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Author:Lee, Donggyu 

Income Inequality and Job Creation

We propose a novel channel through which rising income inequality affects job creation and macroeconomic outcomes. High-income households save relatively more in stocks and bonds but less in bank deposits. A rising top income share thereby increases the relative financing costs for bank-dependent firms, which in turn create fewer jobs. Exploiting variation across U.S. states and an IV strategy, we provide evidence for the channel. Calibrating a general equilibrium model to our cross-regional estimates, we show that rising inequality increases the employment share of large firms, reduces the ...
Staff Reports , Paper 1021

Discussion Paper
Does Income Inequality Affect Small Firms?

The share of income going to high-income households has increased significantly in the United States in recent decades. In 1980, the average income share of earners in the top 10 percent was around 30 percent. However, by 2015, it had surpassed 45 percent. The employment share of small firms has also declined, with a decrease of approximately 5 percentage points over the same period. In this post, we use variation across states to show a correlation between these two developments, with states having the greatest increase in the upper income share also tending to be those with the biggest job ...
Liberty Street Economics , Paper 20231005

The New York Fed DSGE Model: A Post-Covid Assessment

We document the real-time forecasting performance for output and inflation of the New York Fed dynamic stochastic general equilibrium (DSGE) model since 2011. We find the DSGE's accuracy to be comparable to that of private forecasters before Covid, but somewhat worse thereafter.
Staff Reports , Paper 1082

Estimating HANK for Central Banks

We provide a toolkit for efficient online estimation of heterogeneous agent (HA) New Keynesian (NK) models based on Sequential Monte Carlo methods. We use this toolkit to compare the out-of-sample forecasting accuracy of a prominent HANK model, Bayer et al. (2022), to that of the representative agent (RA) NK model of Smets and Wouters (2007, SW). We find that HANK’s accuracy for real activity variables is notably inferior to that of SW. The results for consumption in particular are disappointing since the main difference between RANK and HANK is the replacement of the RA Euler equation with ...
Staff Reports , Paper 1071

Discussion Paper
The New York Fed DSGE Model Perspective on the Lagged Effect of Monetary Policy

This post uses the New York Fed DSGE model to ask the question: What would have happened to interest rates, output, and inflation had the Federal Reserve been following an average inflation targeting (AIT)-type reaction function since 2021:Q2, when inflation began to rise—as opposed to keeping the federal funds rate at the zero lower bound (ZLB) until March 2022, and then raising it aggressively thereafter? We show that actual policy was more accommodative in 2021 than implied by the AIT reaction function and then more contractionary in 2022 and beyond. On net, the lagged effect of monetary ...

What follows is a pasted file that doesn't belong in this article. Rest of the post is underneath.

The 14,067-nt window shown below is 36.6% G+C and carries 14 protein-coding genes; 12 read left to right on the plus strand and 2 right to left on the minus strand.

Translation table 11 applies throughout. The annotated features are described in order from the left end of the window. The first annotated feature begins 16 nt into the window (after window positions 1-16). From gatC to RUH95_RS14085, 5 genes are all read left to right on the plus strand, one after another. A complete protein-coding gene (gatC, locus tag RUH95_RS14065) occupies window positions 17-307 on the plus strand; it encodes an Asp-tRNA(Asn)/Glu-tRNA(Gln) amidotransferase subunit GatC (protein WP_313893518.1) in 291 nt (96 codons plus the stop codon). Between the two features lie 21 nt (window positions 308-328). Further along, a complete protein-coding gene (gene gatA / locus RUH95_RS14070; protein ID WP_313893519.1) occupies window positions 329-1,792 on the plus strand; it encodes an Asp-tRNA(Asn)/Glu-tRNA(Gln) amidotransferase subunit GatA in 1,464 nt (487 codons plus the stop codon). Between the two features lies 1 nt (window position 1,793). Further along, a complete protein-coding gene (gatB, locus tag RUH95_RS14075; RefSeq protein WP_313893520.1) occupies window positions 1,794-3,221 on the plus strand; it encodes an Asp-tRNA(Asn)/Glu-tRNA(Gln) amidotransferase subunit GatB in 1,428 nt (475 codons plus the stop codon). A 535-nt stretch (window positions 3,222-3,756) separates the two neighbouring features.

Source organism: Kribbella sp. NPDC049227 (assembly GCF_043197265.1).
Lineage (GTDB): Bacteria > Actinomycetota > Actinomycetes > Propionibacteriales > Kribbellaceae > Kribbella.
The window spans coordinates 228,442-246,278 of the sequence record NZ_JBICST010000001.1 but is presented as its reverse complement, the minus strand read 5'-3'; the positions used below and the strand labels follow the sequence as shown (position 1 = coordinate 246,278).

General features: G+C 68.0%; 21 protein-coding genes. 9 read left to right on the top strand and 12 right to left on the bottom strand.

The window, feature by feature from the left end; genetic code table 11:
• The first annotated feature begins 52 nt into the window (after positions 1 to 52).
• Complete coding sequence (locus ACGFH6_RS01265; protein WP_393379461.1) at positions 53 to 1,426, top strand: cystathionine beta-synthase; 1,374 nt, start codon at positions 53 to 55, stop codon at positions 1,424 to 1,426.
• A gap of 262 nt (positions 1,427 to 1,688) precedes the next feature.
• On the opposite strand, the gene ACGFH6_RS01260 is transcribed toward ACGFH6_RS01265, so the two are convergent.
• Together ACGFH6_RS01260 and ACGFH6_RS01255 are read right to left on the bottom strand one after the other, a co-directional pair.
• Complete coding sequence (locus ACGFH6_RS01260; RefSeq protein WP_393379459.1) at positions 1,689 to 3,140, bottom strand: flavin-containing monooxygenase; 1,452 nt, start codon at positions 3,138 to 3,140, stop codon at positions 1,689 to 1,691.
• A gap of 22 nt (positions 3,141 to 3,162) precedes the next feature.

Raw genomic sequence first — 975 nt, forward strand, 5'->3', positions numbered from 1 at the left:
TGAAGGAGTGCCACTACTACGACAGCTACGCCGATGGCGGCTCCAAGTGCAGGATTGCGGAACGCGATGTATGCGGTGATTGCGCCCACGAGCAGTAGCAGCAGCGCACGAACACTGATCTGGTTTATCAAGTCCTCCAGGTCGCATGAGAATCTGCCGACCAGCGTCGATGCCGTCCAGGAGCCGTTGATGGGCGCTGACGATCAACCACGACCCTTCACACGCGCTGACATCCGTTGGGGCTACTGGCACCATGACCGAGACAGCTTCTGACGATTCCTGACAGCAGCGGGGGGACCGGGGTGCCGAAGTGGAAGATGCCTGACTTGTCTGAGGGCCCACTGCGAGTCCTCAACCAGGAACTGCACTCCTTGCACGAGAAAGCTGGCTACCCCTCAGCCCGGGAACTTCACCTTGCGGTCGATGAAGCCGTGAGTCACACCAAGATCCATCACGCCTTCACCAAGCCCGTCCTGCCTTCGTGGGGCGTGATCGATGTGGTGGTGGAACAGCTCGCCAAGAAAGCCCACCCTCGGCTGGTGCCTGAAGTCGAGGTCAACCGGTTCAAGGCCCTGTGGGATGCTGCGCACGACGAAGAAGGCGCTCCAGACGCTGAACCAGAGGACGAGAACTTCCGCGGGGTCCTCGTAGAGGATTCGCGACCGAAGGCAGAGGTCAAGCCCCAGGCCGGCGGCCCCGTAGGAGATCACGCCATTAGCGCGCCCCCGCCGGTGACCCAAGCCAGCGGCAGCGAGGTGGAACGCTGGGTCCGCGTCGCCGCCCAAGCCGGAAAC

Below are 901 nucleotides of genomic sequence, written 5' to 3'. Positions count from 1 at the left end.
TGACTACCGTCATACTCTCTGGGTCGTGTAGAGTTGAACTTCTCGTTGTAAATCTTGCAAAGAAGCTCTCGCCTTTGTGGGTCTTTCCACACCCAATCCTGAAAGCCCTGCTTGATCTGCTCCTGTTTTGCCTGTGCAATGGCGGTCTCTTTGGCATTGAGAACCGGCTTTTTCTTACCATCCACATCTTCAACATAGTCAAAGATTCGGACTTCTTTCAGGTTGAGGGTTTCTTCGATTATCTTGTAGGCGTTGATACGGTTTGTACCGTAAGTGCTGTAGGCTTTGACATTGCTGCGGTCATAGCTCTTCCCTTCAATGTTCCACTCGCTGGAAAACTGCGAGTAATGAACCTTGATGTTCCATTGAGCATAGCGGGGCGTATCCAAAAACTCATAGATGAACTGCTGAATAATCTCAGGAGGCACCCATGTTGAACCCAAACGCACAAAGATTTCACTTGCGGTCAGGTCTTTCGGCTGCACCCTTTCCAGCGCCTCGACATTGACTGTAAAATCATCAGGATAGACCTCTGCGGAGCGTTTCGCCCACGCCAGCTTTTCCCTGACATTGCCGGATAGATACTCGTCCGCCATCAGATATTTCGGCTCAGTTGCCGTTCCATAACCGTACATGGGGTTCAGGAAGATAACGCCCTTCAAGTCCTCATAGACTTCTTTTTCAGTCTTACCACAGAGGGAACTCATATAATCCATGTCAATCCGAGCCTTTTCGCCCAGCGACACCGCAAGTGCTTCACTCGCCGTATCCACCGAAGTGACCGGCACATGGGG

Liberty Street Economics , Paper 20231121b

Discussion Paper
A Bayesian VAR Model Perspective on the Lagged Effect of Monetary Policy

Over the last few years, the U.S. economy has experienced unusually high inflation and an unprecedented pace of monetary policy tightening. While inflation has fallen recently, it remains above target, and the economy continues to expand at a robust pace. Does the resilience of the U.S. economy imply that monetary policy has been ineffectual? Or does it reflect that policy acts with “long and variable lags” and so we haven’t yet observed the full effect of the monetary tightening that has already taken place? Using a Bayesian vector autoregressive (BVAR) model, we show that economic ...
Liberty Street Economics , Paper 20231121a

Discussion Paper
The New York Fed DSGE Model Forecast— September 2023

This post presents an update of the economic forecasts generated by the Federal Reserve Bank of New York’s dynamic stochastic general equilibrium (DSGE) model. We describe very briefly our forecast and its change since June 2023. As usual, we wish to remind our readers that the DSGE model forecast is not an official New York Fed forecast, but only an input to the Research staff’s overall forecasting process. For more information about the model and variables discussed here, see our DSGE model Q & A.
Liberty Street Economics , Paper 20230922

Discussion Paper
How Are They Now? A Checkup on Homeowners Who Experienced Foreclosure

The end of the Great Recession marked the beginning of the longest economic expansion in U.S. history. The Great Recession, with its dramatic housing bust, led to a wave of home foreclosures as overleveraged borrowers found themselves unable to meet their payment obligations. In early 2009, the New York Fed’s Research Group launched the Consumer Credit Panel (CCP), a foundational data set of the Center for Microeconomic Data, to monitor the financial health of Americans as the economy recovered. The CCP, which is based on anonymized credit report data from Equifax, gives us an opportunity ...
Liberty Street Economics , Paper 20240508




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